To those of us who cut our teeth on the protest movements of the 1960s, the Vietnam War was a dividing line. Now it is always Before Vietnam and After Vietnam. In those days there were two superpowers, and anyone who did not like what was happening at home could look to the other side for inspiration.
Unfortunately, the United States was siding with all the wrong people in the world — the apartheid regime in South Africa, colonial powers of Europe and a racist government in Rhodesia (Zimbabwe). Those who wanted a better world could not get necessary support, so they thought the Soviets were their natural ally. And this kind of thinking was helpful in building the image of the Soviet system.
We had no idea how bankrupt the system was until it collapsed under its own weight. By then a lot of countries had fallen in love with the Soviet system. Many of its features, such as the five-year plan, socialism and workers’ collectives, were in vogue. Hoping for salvation, many countries were actually practicing them. When the Soviet system collapsed, it created a helpless situation all around and there was nothing to fall back on. Americans remained the only superpower standing. So every country had to adjust its relationship with the lonely superpower.
Ronald Reagan, the architect of the breakup of the Soviet system, was an unapologetic supporter of capitalism and democracy. In an unorthodox way, he challenged bureaucracy and involved more private contractors in performing public good. It nurtured a new mindset where making money by any means was OK. At the same time, he also had a deep feeling for those who needed help. Although Reagan and Clinton differed in solutions, their attitude toward the poor was the same. They wanted to help them and lift them upward. Their own background helped them. The conservative capitalism of the Bush era was the direct descendant of a mindset developed by Reagan and Clinton.
Over a period of 28 years — from the beginning of the Reagan presidency to the end of the George W. Bush administration — the government at any level was seen as an institution to help people. There was plenty of criticism of the bureaucracy, but it was respected as an institution. Barack Obama used bureaucracy to advance certain goals he thought were in the best interest of most people. Gun control, universal health care, and controlling pollution were some of the things that was supposed to help Americans. But many did not see it that way. Sen. Mitch McConnell made it clear that it was the Republicans’ job to make Obama a one-term president. When that did not happen, the level of anger rose higher and spread everywhere.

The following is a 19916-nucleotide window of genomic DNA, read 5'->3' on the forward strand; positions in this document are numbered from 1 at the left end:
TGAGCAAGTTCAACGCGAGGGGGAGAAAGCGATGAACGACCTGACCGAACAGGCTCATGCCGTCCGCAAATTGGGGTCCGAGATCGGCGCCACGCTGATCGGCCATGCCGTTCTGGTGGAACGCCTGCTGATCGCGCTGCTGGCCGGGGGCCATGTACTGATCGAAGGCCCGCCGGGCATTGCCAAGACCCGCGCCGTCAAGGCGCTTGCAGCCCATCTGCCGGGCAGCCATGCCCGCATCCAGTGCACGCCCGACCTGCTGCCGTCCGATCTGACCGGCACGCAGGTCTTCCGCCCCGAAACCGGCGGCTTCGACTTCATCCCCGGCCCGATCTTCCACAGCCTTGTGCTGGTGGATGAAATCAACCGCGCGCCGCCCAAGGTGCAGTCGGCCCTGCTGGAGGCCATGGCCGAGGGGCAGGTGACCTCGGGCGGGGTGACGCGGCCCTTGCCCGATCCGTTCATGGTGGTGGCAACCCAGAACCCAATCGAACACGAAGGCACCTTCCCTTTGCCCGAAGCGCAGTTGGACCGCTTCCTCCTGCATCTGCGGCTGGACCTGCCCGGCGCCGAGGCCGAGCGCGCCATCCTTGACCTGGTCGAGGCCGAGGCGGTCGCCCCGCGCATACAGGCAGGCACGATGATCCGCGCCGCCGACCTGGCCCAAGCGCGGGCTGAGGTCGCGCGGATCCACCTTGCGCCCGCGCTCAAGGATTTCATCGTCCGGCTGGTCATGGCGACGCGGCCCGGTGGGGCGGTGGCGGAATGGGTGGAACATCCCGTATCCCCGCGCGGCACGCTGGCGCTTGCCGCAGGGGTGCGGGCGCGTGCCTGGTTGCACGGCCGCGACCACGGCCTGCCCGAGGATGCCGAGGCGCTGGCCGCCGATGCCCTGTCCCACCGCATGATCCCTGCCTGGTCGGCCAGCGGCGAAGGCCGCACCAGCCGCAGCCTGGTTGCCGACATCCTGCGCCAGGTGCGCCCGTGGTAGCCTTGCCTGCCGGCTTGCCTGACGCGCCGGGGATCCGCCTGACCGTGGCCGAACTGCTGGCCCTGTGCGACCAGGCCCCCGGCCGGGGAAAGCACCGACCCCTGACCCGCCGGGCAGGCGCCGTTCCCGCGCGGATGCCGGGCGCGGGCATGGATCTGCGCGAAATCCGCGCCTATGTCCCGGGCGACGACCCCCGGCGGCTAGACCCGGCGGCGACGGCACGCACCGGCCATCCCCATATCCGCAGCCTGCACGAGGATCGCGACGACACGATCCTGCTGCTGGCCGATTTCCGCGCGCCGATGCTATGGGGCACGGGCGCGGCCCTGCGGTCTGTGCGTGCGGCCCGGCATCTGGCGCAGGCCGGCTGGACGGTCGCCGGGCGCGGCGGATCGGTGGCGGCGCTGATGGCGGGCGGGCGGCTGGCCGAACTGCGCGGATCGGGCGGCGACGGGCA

In 2016, while Hillary Clinton was running for president, Donald Trump was running to win the presidency. And he won with questionable help from outside. Because he did it then and got away with it, he could do it again. For that, he is being impeached. Regardless of what happens in the end, the country has to deal with some strange behavior that has taken root in the public arena. You can’t tell children not to lie, because the president does it all the time. Nepotism is no longer taboo, thanks to Jared and Ivanka in the White House. Religious groups whose job it is to keep the country’s morality upright are split in the middle over the behavior of the president. Providing help to those who need it in Puerto Rico or Haiti is meaningless. There is no place for sacrifice or altruism. Everything is transactional. There are many other devaluations of American values. Whether they are dangerous or sad, I do not know. But they are there and we have to deal with them, whether Trump stays or goes.
Anadi Naik writes from Frederick.